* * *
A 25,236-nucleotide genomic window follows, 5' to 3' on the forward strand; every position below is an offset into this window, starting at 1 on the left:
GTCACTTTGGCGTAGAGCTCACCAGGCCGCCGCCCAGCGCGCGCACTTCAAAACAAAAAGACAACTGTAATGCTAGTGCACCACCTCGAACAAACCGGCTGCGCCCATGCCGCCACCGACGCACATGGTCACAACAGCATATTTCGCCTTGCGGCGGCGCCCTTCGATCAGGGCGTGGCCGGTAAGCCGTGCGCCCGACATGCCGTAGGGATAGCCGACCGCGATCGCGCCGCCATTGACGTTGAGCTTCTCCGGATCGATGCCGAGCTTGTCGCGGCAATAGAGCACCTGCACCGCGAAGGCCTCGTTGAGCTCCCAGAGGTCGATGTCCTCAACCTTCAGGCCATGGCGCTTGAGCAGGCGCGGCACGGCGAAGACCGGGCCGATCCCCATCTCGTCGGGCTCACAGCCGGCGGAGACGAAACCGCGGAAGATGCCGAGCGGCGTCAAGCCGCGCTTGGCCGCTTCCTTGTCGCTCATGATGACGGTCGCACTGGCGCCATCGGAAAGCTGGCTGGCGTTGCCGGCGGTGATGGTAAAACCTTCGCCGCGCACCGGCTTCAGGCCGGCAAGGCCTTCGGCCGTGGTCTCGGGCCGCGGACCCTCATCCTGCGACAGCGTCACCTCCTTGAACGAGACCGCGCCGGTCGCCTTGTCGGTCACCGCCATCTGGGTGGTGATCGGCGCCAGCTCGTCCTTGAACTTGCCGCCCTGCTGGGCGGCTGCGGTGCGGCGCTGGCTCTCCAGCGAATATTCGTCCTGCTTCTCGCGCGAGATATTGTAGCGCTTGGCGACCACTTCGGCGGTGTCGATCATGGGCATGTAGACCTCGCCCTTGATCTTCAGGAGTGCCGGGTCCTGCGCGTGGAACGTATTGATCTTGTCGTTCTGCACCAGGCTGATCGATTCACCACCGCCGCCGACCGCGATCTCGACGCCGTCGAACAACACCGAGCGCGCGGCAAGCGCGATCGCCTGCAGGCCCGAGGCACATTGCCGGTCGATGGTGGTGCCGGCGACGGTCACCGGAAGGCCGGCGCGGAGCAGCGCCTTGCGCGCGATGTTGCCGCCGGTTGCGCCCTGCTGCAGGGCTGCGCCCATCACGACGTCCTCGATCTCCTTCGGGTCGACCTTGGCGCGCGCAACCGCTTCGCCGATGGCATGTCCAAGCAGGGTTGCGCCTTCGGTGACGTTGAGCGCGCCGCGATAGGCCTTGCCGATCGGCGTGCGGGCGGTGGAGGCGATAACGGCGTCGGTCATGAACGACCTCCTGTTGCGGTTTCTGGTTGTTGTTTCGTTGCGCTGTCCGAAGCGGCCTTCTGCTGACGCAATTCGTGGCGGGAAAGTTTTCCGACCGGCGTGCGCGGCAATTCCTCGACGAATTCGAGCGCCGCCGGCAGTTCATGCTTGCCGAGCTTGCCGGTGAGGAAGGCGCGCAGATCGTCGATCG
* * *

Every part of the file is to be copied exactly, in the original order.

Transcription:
A 25,236-nucleotide genomic window follows, 5' to 3' on the forward strand; every position below is an offset into this window, starting at 1 on the left:
GTCACTTTGGCGTAGAGCTCACCAGGCCGCCGCCCAGCGCGCGCACTTCAAAACAAAAAGACAACTGTAATGCTAGTGCACCACCTCGAACAAACCGGCTGCGCCCATGCCGCCACCGACGCACATGGTCACAACAGCATATTTCGCCTTGCGGCGGCGCCCTTCGATCAGGGCGTGGCCGGTAAGCCGTGCGCCCGACATGCCGTAGGGATAGCCGACCGCGATCGCGCCGCCATTGACGTTGAGCTTCTCCGGATCGATGCCGAGCTTGTCGCGGCAATAGAGCACCTGCACCGCGAAGGCCTCGTTGAGCTCCCAGAGGTCGATGTCCTCAACCTTCAGGCCATGGCGCTTGAGCAGGCGCGGCACGGCGAAGACCGGGCCGATCCCCATCTCGTCGGGCTCACAGCCGGCGGAGACGAAACCGCGGAAGATGCCGAGCGGCGTCAAGCCGCGCTTGGCCGCTTCCTTGTCGCTCATGATGACGGTCGCACTGGCGCCATCGGAAAGCTGGCTGGCGTTGCCGGCGGTGATGGTAAAACCTTCGCCGCGCACCGGCTTCAGGCCGGCAAGGCCTTCGGCCGTGGTCTCGGGCCGCGGACCCTCATCCTGCGACAGCGTCACCTCCTTGAACGAGACCGCGCCGGTCGCCTTGTCGGTCACCGCCATCTGGGTGGTGATCGGCGCCAGCTCGTCCTTGAACTTGCCGCCCTGCTGGGCGGCTGCGGTGCGGCGCTGGCTCTCCAGCGAATATTCGTCCTGCTTCTCGCGCGAGATATTGTAGCGCTTGGCGACCACTTCGGCGGTGTCGATCATGGGCATGTAGACCTCGCCCTTGATCTTCAGGAGTGCCGGGTCCTGCGCGTGGAACGTATTGATCTTGTCGTTCTGCACCAGGCTGATCGATTCACCACCGCCGCCGACCGCGATCTCGACGCCGTCGAACAACACCGAGCGCGCGGCAAGCGCGATCGCCTGCAGGCCCGAGGCACATTGCCGGTCGATGGTGGTGCCGGCGACGGTCACCGGAAGGCCGGCGCGGAGCAGCGCCTTGCGCGCGATGTTGCCGCCGGTTGCGCCCTGCTGCAGGGCTGCGCCCATCACGACGTCCTCGATCTCCTTCGGGTCGACCTTGGCGCGCGCAACCGCTTCGCCGATGGCATGTCCAAGCAGGGTTGCGCCTTCGGTGACGTTGAGCGCGCCGCGATAGGCCTTGCCGATCGGCGTGCGGGCGGTGGAGGCGATAACGGCGTCGGTCATGAACGACCTCCTGTTGCGGTTTCTGGTTGTTGTTTCGTTGCGCTGTCCGAAGCGGCCTTCTGCTGACGCAATTCGTGGCGGGAAAGTTTTCCGACCGGCGTGCGCGGCAATTCCTCGACGAATTCGAGCGCCGCCGGCAGTTCATGCTTGCCGAGCTTGCCGGTGAGGAAGGCGCGCAGATCGTCGATCG